This song is significant, not only as a musical milestone, but also in terms of the lyrics. The association of kwaito with gangsters is because kwaito in itself, according to Mafokate, is “all about ghetto music.” However, as the apartheid era was coming to an end, this new song and genre represented a perfect reminder of the atrocities of the past and inspiration for the future, while stamping Mafokate’s reputation as an artist unafraid to stir up controversy or voice his strong opinions.
Mafokate is labelled the King of Kwaito with the accreditation of being the first initiator and introducer of the genre in South Africa. He is the founder of the 999 Music Record Label, a privately owned company which now produces upcoming artists mostly in the kwaito genre. Mafokate named his newly-formed music label 999 Music, after the house number of his family home in Chiawelo. Some of his recent productions are Ishamel, Mshoza and Stitch. As of 2005, he was the sole owner of the label. Through hard work and the strong will to succeed, Mafokate was able to succeed as an artist and in building a sustainable independent music label music label. Thus 999 become one of the most established and recognized Music labels in the country, existing for over 15 years.
Arthur Mafokate, as the King of Kwaito, was recognized for his contribution to this new generation of music at the 2007 FNB South African Music Awards. His victory in the ‘Song of the Year’ category, depicts the peculiar popularity of a music genre which does not analyze the historical black struggle like traditional South African music has often done. The genre of Kwaito music resulted from “the lifting of sanctions in South Africa which provided musicians with easier access to international music tracks and a radical revision of censorship, while the easing political situation allowed for greater freedom of expression. Freedom of expression meant that for the first time, the youth of South Africa could make their voices heard”. Making his voice heard through the song Oyi Oyi, Mafokate hit a particular note with South African audiences “in a year when the competition was strong, indicating his enduring appeal for his hundreds of thousands of fans”. Unlike the often apolitical characteristics of kwaito music, Mafokate does address the lower class black experience in South Africa in much of his music as is revealed in the lyrics of “Kaffir”. Mafokate describes his success in these words: “I commit myself in everything that I do. Give me a script now to portray a character, for example, and you’ll see my dedication. I’d never claim my looks have anything to do with my success. It’s entirely what comes from within me”.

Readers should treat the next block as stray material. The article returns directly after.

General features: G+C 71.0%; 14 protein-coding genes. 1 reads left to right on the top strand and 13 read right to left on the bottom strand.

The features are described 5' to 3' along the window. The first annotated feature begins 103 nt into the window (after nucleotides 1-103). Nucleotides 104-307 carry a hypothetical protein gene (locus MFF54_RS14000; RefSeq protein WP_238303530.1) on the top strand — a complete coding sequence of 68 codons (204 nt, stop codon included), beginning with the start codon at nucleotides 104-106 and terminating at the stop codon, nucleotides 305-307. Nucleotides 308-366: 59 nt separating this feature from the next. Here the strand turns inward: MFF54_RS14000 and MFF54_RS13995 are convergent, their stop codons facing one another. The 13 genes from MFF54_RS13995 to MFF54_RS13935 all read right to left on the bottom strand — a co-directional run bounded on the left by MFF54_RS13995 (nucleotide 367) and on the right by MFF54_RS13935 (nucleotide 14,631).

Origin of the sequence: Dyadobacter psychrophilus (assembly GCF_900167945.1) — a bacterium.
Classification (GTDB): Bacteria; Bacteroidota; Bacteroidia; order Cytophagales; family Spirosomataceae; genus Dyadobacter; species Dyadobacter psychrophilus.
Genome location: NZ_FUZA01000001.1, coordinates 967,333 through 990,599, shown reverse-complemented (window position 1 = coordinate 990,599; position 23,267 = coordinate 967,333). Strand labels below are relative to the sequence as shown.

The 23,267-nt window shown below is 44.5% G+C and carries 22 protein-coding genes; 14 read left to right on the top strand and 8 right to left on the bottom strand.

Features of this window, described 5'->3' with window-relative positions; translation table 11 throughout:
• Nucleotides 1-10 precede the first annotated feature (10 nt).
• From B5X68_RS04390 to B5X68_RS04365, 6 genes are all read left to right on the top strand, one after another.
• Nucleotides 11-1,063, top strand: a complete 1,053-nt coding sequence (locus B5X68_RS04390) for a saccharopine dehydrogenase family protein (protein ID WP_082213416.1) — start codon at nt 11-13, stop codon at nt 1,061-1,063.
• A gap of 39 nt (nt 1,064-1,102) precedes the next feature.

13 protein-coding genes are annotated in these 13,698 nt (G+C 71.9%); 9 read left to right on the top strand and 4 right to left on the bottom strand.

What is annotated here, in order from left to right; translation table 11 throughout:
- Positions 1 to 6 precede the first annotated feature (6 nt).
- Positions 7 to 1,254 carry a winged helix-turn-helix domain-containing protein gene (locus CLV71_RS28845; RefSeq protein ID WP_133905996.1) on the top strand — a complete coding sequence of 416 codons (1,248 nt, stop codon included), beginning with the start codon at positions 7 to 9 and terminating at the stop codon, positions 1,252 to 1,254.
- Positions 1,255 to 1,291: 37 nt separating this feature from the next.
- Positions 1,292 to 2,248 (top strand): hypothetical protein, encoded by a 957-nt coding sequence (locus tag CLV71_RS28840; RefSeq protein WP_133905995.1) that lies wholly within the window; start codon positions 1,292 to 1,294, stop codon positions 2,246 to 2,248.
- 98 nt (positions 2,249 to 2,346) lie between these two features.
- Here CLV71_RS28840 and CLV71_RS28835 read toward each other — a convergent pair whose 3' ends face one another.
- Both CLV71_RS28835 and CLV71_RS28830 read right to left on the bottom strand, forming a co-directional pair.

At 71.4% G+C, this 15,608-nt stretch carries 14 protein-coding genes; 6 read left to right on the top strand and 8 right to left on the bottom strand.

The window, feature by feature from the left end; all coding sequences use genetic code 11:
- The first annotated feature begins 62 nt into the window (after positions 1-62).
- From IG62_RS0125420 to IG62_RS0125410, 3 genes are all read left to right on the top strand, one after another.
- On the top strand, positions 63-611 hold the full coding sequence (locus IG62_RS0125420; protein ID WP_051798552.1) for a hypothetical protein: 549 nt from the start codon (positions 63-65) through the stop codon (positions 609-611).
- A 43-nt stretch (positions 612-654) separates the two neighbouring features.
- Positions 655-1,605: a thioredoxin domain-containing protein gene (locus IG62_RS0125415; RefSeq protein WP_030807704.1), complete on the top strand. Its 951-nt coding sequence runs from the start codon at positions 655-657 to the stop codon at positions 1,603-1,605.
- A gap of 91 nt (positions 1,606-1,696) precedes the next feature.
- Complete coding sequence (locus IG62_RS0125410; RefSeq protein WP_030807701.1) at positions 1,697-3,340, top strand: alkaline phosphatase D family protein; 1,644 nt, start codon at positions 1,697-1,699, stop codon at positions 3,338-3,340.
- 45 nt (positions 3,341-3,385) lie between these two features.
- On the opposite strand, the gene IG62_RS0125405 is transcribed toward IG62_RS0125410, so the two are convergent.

Mafokate is particularly significant for breaking economic barriers that hampered South African artists of previous generations. By becoming owner of 999 Records, Mafokate broke economic barriers and helped bring kwaito into a new era. "' The presence of independent companies is a hallmark of kwaito's evolution, signifying, in the case of people like Mafokate... a growing Black economic empowerment within the music industry."' In addition to his economic success he is also unique for helping to broaden kwaito's appeal internationally. "Arthur has begun to have an impact on the overseas marker, with a promotional performance in Spain last year knocking the socks off the sometimes jaded international music.